“This would have to be done in conjunction with a major programme of investment in our public hospital system, including beds and staff numbers which is where Minister Simon Harris’s plan falls down.

“That is why Sinn Féin, in our health policy published ahead of the general election in February 2016, proposed a massive €3.3billion investment in our health services.

“Others opted for massive tax cuts for the wealthy, which is why the Health Minister does not have the money to solve the hospital waiting list crisis.

“Two million euro a week on agency nurses is a choice that the Health Minister makes when we could invest that in creating direct posts that would save around a third of that money. The minister has even acknowledged to me in Dáil debates that agency nurses do not represent good value for money.”

Sinn Féin argues for increased investment in health via a reformed taxation system but even the current spending could be better utilised, Louise O’Reilly insists.

“When we see 400, 500 or 600 patients on trolleys – that’s people already suffering pain and stress – there’s a reason for that.”

Meeting families and frontline staff


Louise and fellow Sinn Féin Oireachtas members are engaged in an intensive round of public forums and face-to-face meetings with frontline staff to put forward the party’s proposals but, most importantly, to listen and learn from families and health service professionals.

The TD for Fingal in County Dublin says it’s “really important” for policy-makers to learn from the direct experience of delivering the service every day – everyone else who battles to keep the system working – from nurses and doctors, to diagnostic staff and care assistants to the people in the canteen preparing the meals and the admin staff, the glue that holds it all together.

So far, they’ve been in Donegal, Sligo, Galway, Westmeath, Kerry, Wicklow, Cork and Clare. Other venues will include Waterford and Offaly.

She said they had met “a fantastic bunch of ladies” who clean Portiuncula Hospital in Ballinasloe General & Maternity Hospital (one of the hospitals in the Galway & Roscommon University Hospital Group). 

They said that, even though many politicians had visited there, this was the first time that any senior political figure with responsibility for health policy had made a point of wanting to speak to the support staff in the hospital.

“In Sligo, we met parents who have a huge issue in trying to access Child & Adolescent Mental Health Services for their kids. Families are literally crying out for help.”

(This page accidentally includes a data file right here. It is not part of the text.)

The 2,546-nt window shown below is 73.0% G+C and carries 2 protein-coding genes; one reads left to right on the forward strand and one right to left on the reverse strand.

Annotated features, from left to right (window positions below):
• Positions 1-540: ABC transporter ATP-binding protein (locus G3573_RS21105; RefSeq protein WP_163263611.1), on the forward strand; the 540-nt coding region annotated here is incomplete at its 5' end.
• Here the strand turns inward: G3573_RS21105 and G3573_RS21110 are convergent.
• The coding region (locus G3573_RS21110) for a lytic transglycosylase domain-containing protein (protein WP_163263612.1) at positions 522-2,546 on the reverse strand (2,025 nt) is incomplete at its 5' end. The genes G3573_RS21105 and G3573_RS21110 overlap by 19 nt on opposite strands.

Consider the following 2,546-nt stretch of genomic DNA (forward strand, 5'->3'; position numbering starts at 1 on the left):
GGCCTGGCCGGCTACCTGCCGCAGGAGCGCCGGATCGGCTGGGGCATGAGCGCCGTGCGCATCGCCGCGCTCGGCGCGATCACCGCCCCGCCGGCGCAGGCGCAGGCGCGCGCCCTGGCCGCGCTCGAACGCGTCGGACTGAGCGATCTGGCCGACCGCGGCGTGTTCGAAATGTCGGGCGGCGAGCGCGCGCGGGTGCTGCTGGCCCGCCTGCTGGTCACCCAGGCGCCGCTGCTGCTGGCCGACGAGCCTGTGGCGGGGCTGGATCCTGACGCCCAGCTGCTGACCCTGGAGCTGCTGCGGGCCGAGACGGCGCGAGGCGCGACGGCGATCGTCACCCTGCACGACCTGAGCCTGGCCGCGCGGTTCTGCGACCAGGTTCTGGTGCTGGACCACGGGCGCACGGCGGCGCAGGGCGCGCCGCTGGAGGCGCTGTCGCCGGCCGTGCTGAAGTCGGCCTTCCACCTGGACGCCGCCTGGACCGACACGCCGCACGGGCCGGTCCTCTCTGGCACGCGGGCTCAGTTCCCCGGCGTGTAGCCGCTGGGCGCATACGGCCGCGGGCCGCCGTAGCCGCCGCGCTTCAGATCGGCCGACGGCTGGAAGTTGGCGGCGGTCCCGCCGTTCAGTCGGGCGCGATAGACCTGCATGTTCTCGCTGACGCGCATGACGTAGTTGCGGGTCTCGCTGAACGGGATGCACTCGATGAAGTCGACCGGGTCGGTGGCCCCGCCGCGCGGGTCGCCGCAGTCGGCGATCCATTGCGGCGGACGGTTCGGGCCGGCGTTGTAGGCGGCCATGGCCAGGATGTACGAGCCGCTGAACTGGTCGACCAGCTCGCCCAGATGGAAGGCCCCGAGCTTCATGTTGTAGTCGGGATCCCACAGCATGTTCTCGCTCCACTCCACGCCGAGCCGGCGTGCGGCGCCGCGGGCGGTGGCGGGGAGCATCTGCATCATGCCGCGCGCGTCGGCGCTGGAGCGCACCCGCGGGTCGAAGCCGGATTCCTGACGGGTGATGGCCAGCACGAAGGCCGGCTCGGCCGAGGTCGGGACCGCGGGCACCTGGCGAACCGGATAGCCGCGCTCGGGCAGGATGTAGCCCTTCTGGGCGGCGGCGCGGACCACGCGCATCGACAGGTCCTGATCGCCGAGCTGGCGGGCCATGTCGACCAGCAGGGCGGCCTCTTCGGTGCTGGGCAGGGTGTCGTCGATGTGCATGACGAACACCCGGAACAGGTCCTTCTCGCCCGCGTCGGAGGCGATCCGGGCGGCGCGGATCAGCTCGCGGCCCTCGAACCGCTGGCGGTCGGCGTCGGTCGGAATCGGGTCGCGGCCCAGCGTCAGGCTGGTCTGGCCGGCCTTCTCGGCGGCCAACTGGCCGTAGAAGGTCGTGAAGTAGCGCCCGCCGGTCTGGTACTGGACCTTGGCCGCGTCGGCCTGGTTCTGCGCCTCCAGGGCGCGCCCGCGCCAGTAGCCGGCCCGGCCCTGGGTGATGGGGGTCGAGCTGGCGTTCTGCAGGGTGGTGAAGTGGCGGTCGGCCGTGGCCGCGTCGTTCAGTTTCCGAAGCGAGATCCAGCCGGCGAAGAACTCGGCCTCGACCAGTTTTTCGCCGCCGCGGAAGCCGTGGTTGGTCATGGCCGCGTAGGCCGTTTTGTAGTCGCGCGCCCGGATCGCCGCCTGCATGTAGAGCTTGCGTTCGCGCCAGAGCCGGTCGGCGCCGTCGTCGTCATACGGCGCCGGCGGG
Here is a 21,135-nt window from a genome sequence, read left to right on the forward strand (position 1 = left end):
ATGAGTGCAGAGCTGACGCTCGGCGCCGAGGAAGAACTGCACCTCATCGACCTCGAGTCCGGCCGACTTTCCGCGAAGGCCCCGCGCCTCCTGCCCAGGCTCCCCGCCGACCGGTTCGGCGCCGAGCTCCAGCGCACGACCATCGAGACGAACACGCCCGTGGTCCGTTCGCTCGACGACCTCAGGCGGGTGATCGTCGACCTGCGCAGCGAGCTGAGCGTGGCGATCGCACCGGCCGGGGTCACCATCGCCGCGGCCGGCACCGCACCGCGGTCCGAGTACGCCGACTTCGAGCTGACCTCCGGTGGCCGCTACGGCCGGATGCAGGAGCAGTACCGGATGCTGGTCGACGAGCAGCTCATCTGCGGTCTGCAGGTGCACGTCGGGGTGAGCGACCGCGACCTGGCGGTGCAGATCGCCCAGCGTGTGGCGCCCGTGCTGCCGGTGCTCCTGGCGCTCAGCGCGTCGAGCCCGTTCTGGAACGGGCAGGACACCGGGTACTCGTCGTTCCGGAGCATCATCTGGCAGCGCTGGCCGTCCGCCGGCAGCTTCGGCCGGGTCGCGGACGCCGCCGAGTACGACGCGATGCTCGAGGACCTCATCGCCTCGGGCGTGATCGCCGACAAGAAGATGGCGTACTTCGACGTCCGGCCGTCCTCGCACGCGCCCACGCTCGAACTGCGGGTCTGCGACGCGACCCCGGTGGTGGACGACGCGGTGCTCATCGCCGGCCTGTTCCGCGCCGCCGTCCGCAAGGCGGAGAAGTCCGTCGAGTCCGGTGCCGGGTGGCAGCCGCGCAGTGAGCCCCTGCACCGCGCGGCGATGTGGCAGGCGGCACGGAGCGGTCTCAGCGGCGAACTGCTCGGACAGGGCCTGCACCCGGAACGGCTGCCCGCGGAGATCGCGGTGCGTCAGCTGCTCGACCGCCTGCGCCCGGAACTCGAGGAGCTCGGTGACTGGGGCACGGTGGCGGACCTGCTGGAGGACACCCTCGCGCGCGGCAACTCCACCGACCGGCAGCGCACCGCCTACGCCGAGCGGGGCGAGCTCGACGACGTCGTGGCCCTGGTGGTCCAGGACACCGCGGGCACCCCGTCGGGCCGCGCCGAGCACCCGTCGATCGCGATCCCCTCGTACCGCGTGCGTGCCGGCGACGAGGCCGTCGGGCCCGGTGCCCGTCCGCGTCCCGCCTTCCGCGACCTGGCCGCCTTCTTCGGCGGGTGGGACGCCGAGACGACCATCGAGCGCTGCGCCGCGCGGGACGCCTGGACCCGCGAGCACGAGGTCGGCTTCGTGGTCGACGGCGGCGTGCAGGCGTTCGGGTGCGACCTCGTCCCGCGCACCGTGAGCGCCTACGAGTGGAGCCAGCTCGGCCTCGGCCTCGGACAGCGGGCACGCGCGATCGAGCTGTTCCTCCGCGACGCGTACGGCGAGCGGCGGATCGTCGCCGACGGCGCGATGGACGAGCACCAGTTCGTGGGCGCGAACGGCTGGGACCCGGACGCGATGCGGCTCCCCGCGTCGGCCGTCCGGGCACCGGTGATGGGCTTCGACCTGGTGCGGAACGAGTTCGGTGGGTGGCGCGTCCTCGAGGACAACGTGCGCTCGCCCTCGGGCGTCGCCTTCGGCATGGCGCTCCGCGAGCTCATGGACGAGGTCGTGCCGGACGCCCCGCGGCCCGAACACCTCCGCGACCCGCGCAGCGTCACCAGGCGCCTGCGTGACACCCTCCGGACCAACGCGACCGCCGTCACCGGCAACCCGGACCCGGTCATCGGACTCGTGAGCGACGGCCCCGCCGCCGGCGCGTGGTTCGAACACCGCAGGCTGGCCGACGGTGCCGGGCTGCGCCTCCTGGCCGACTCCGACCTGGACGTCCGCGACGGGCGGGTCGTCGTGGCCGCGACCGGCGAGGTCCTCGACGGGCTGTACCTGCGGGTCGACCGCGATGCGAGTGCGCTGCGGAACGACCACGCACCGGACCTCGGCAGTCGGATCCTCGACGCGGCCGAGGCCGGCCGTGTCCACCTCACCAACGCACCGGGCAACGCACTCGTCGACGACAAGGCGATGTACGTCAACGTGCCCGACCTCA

When Sinn Féin has been talking to nurses and midwives around the country, frontline workers are concerned not only about the lack of recruitment but problems with staff retention.

While money is obviously an important factor in workers’ lives, it’s not the only one, she points out.

“A lot of nurses are getting burned out in the health service by the way it’s being run at the moment. We have to give them a long-term vision with early contracts, sufficient planning and resources and an agreement that we will make this a good place that you want to work in and to stay in.

“Who wants to go to work in A&E every day when you know you’re going to be short-staffed and not have the beds to transfer people to?" 


•  Sinn Féin Stormont Health Minister Michelle O'Neill with Professor Raphael Bengoa at the launch of the 'Health and Wellbeing 2026 – Delivering Together' vision

An all-Ireland NHS 

Sinn Féin’s vision is to deliver an all-Ireland National Health Service “where it’s not just a good place to be treated but where it’s a good place to work”

An all-Ireland NHS isn't simply a nice aspiration – it makes common sense on a small island such as ours with a population of six million.

“If you ask anyone in Donegal about an all-Ireland health service, they will tell you, in no uncertain terms, that they don't recognise the Border when it comes to health care.”

People there want access to services in Altnagelvin where there's a service level agreement because it's nearby and it is an efficient use of resources. It's a prime example of how an all-island health service works.

“Cancer doesn't stop at the Border.”

And the new children's hospital won't function without the critical mass from both sides of the Border, she says.

The collapse of the power-sharing Executive at Stormont has stalled plans for an all-island health conference that Louise O'Reilly and outgoing Health Minister Michelle O'Neill were planning but she hopes to get this back on track as soon as possible.

She warns that Brexit will have a huge impact on health service delivery and she has been dismayed by the lack of statistics held by the Department of Health in Dublin about the number of people from the 26 Counties being treated by the NHS in England, Wales and Scotland.

A 32-county health service has been developing “because it's necessary”, Louise O'Reilly says.

“Separate to any politics, this is an island and it doesn't make any sense to cut off a chunk of the population or to replicate services and administration. 

“It's not an ideological position; it's a very practical position to have a 32-county health service.”